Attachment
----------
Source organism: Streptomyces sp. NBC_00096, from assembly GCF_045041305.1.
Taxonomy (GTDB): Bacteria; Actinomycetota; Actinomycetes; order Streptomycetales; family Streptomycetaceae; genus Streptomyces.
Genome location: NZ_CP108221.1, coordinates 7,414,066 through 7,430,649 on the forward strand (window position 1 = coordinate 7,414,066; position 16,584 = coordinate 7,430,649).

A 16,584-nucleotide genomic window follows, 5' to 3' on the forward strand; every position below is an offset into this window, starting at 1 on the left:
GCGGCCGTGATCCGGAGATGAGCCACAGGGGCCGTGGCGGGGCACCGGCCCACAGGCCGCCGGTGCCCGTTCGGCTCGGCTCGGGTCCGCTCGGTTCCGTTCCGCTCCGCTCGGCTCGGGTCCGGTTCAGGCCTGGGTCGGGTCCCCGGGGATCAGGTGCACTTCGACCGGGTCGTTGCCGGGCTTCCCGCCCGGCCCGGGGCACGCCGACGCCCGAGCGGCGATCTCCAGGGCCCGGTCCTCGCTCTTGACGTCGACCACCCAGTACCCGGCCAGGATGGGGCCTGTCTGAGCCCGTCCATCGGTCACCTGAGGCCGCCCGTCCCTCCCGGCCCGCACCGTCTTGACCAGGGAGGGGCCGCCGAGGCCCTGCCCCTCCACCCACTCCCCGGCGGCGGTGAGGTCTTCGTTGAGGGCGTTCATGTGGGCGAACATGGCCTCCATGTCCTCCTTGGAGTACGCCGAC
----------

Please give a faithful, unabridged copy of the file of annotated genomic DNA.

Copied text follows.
Source organism: Streptomyces sp. NBC_00096, from assembly GCF_045041305.1.
Taxonomy (GTDB): Bacteria; Actinomycetota; Actinomycetes; order Streptomycetales; family Streptomycetaceae; genus Streptomyces.
Genome location: NZ_CP108221.1, coordinates 7,414,066 through 7,430,649 on the forward strand (window position 1 = coordinate 7,414,066; position 16,584 = coordinate 7,430,649).

A 16,584-nucleotide genomic window follows, 5' to 3' on the forward strand; every position below is an offset into this window, starting at 1 on the left:
GCGGCCGTGATCCGGAGATGAGCCACAGGGGCCGTGGCGGGGCACCGGCCCACAGGCCGCCGGTGCCCGTTCGGCTCGGCTCGGGTCCGCTCGGTTCCGTTCCGCTCCGCTCGGCTCGGGTCCGGTTCAGGCCTGGGTCGGGTCCCCGGGGATCAGGTGCACTTCGACCGGGTCGTTGCCGGGCTTCCCGCCCGGCCCGGGGCACGCCGACGCCCGAGCGGCGATCTCCAGGGCCCGGTCCTCGCTCTTGACGTCGACCACCCAGTACCCGGCCAGGATGGGGCCTGTCTGAGCCCGTCCATCGGTCACCTGAGGCCGCCCGTCCCTCCCGGCCCGCACCGTCTTGACCAGGGAGGGGCCGCCGAGGCCCTGCCCCTCCACCCACTCCCCGGCGGCGGTGAGGTCTTCGTTGAGGGCGTTCATGTGGGCGAACATGGCCTCCATGTCCTCCTTGGAGTACGCCGAC